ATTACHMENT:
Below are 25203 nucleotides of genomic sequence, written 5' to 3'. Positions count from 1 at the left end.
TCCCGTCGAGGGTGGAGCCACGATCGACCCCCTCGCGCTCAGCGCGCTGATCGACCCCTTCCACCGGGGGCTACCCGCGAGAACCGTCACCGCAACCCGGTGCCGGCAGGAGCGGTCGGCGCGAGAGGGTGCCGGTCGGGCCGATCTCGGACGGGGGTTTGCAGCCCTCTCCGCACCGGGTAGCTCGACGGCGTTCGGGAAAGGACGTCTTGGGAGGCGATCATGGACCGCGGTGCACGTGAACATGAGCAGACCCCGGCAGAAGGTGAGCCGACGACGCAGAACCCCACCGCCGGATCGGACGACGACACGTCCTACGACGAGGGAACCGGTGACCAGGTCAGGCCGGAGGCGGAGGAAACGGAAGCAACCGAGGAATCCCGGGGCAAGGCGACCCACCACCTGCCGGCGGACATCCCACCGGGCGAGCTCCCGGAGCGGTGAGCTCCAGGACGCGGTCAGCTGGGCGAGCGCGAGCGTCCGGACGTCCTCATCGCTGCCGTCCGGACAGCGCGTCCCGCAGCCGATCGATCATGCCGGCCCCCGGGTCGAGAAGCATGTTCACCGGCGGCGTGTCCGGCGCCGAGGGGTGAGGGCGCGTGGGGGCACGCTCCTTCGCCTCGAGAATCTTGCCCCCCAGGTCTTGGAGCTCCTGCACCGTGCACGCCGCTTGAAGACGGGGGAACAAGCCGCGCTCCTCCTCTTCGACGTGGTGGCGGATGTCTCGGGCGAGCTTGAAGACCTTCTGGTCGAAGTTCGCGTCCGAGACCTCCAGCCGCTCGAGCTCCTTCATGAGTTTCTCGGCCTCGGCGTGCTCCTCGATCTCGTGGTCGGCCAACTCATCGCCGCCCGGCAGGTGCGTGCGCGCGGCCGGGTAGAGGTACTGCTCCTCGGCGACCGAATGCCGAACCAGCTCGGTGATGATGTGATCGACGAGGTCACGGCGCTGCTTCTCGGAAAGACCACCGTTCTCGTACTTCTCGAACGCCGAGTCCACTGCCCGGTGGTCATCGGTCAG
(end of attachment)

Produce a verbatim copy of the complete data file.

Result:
Below are 25203 nucleotides of genomic sequence, written 5' to 3'. Positions count from 1 at the left end.
TCCCGTCGAGGGTGGAGCCACGATCGACCCCCTCGCGCTCAGCGCGCTGATCGACCCCTTCCACCGGGGGCTACCCGCGAGAACCGTCACCGCAACCCGGTGCCGGCAGGAGCGGTCGGCGCGAGAGGGTGCCGGTCGGGCCGATCTCGGACGGGGGTTTGCAGCCCTCTCCGCACCGGGTAGCTCGACGGCGTTCGGGAAAGGACGTCTTGGGAGGCGATCATGGACCGCGGTGCACGTGAACATGAGCAGACCCCGGCAGAAGGTGAGCCGACGACGCAGAACCCCACCGCCGGATCGGACGACGACACGTCCTACGACGAGGGAACCGGTGACCAGGTCAGGCCGGAGGCGGAGGAAACGGAAGCAACCGAGGAATCCCGGGGCAAGGCGACCCACCACCTGCCGGCGGACATCCCACCGGGCGAGCTCCCGGAGCGGTGAGCTCCAGGACGCGGTCAGCTGGGCGAGCGCGAGCGTCCGGACGTCCTCATCGCTGCCGTCCGGACAGCGCGTCCCGCAGCCGATCGATCATGCCGGCCCCCGGGTCGAGAAGCATGTTCACCGGCGGCGTGTCCGGCGCCGAGGGGTGAGGGCGCGTGGGGGCACGCTCCTTCGCCTCGAGAATCTTGCCCCCCAGGTCTTGGAGCTCCTGCACCGTGCACGCCGCTTGAAGACGGGGGAACAAGCCGCGCTCCTCCTCTTCGACGTGGTGGCGGATGTCTCGGGCGAGCTTGAAGACCTTCTGGTCGAAGTTCGCGTCCGAGACCTCCAGCCGCTCGAGCTCCTTCATGAGTTTCTCGGCCTCGGCGTGCTCCTCGATCTCGTGGTCGGCCAACTCATCGCCGCCCGGCAGGTGCGTGCGCGCGGCCGGGTAGAGGTACTGCTCCTCGGCGACCGAATGCCGAACCAGCTCGGTGATGATGTGATCGACGAGGTCACGGCGCTGCTTCTCGGAAAGACCACCGTTCTCGTACTTCTCGAACGCCGAGTCCACTGCCCGGTGGTCATCGGTCAG